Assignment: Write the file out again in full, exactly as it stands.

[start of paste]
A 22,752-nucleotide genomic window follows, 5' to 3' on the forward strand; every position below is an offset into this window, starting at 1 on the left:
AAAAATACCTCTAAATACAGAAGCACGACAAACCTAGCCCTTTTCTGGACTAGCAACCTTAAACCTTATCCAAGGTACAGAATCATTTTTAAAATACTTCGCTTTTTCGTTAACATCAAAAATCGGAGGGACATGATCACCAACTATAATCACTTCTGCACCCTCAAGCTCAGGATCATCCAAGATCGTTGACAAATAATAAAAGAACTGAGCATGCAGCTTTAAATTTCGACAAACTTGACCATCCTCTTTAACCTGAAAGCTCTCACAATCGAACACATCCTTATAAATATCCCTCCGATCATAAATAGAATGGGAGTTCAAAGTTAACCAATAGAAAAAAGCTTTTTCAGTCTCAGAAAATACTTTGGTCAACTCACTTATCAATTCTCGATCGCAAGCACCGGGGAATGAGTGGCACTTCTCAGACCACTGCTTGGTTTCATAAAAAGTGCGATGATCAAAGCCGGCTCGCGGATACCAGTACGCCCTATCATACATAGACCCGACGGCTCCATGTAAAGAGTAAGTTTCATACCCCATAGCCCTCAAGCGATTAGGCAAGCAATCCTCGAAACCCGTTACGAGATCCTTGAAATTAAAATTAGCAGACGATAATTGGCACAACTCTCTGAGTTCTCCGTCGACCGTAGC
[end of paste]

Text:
A 22,752-nucleotide genomic window follows, 5' to 3' on the forward strand; every position below is an offset into this window, starting at 1 on the left:
AAAAATACCTCTAAATACAGAAGCACGACAAACCTAGCCCTTTTCTGGACTAGCAACCTTAAACCTTATCCAAGGTACAGAATCATTTTTAAAATACTTCGCTTTTTCGTTAACATCAAAAATCGGAGGGACATGATCACCAACTATAATCACTTCTGCACCCTCAAGCTCAGGATCATCCAAGATCGTTGACAAATAATAAAAGAACTGAGCATGCAGCTTTAAATTTCGACAAACTTGACCATCCTCTTTAACCTGAAAGCTCTCACAATCGAACACATCCTTATAAATATCCCTCCGATCATAAATAGAATGGGAGTTCAAAGTTAACCAATAGAAAAAAGCTTTTTCAGTCTCAGAAAATACTTTGGTCAACTCACTTATCAATTCTCGATCGCAAGCACCGGGGAATGAGTGGCACTTCTCAGACCACTGCTTGGTTTCATAAAAAGTGCGATGATCAAAGCCGGCTCGCGGATACCAGTACGCCCTATCATACATAGACCCGACGGCTCCATGTAAAGAGTAAGTTTCATACCCCATAGCCCTCAAGCGATTAGGCAAGCAATCCTCGAAACCCGTTACGAGATCCTTGAAATTAAAATTAGCAGACGATAATTGGCACAACTCTCTGAGTTCTCCGTCGACCGTAGC